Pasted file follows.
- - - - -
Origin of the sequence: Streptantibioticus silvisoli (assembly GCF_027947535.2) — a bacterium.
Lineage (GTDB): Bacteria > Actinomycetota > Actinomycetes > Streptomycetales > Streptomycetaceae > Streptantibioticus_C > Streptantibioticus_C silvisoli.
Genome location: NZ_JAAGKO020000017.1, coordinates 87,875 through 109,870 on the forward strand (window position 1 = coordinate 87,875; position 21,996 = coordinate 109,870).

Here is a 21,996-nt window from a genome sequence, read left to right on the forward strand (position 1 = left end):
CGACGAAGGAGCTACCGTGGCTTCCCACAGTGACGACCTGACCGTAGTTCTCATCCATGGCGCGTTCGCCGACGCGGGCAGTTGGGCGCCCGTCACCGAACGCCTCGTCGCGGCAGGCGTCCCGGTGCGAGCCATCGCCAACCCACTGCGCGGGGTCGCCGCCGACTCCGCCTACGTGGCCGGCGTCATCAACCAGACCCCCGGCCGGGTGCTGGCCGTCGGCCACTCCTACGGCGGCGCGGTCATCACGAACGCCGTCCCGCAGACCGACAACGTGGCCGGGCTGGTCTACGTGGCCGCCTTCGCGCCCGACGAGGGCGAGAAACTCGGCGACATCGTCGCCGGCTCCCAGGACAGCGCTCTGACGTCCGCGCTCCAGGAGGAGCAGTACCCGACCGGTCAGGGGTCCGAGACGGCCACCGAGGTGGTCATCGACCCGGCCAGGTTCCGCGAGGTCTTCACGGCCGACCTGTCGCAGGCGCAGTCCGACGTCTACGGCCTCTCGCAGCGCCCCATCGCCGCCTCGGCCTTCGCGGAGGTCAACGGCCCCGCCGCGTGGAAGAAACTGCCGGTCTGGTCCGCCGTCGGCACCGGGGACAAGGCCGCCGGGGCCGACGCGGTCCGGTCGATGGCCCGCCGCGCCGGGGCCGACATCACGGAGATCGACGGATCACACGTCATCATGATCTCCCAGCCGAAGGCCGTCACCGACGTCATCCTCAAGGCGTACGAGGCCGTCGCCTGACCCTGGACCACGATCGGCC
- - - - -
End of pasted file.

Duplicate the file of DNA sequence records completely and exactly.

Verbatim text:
Origin of the sequence: Streptantibioticus silvisoli (assembly GCF_027947535.2) — a bacterium.
Lineage (GTDB): Bacteria > Actinomycetota > Actinomycetes > Streptomycetales > Streptomycetaceae > Streptantibioticus_C > Streptantibioticus_C silvisoli.
Genome location: NZ_JAAGKO020000017.1, coordinates 87,875 through 109,870 on the forward strand (window position 1 = coordinate 87,875; position 21,996 = coordinate 109,870).

Here is a 21,996-nt window from a genome sequence, read left to right on the forward strand (position 1 = left end):
CGACGAAGGAGCTACCGTGGCTTCCCACAGTGACGACCTGACCGTAGTTCTCATCCATGGCGCGTTCGCCGACGCGGGCAGTTGGGCGCCCGTCACCGAACGCCTCGTCGCGGCAGGCGTCCCGGTGCGAGCCATCGCCAACCCACTGCGCGGGGTCGCCGCCGACTCCGCCTACGTGGCCGGCGTCATCAACCAGACCCCCGGCCGGGTGCTGGCCGTCGGCCACTCCTACGGCGGCGCGGTCATCACGAACGCCGTCCCGCAGACCGACAACGTGGCCGGGCTGGTCTACGTGGCCGCCTTCGCGCCCGACGAGGGCGAGAAACTCGGCGACATCGTCGCCGGCTCCCAGGACAGCGCTCTGACGTCCGCGCTCCAGGAGGAGCAGTACCCGACCGGTCAGGGGTCCGAGACGGCCACCGAGGTGGTCATCGACCCGGCCAGGTTCCGCGAGGTCTTCACGGCCGACCTGTCGCAGGCGCAGTCCGACGTCTACGGCCTCTCGCAGCGCCCCATCGCCGCCTCGGCCTTCGCGGAGGTCAACGGCCCCGCCGCGTGGAAGAAACTGCCGGTCTGGTCCGCCGTCGGCACCGGGGACAAGGCCGCCGGGGCCGACGCGGTCCGGTCGATGGCCCGCCGCGCCGGGGCCGACATCACGGAGATCGACGGATCACACGTCATCATGATCTCCCAGCCGAAGGCCGTCACCGACGTCATCCTCAAGGCGTACGAGGCCGTCGCCTGACCCTGGACCACGATCGGCC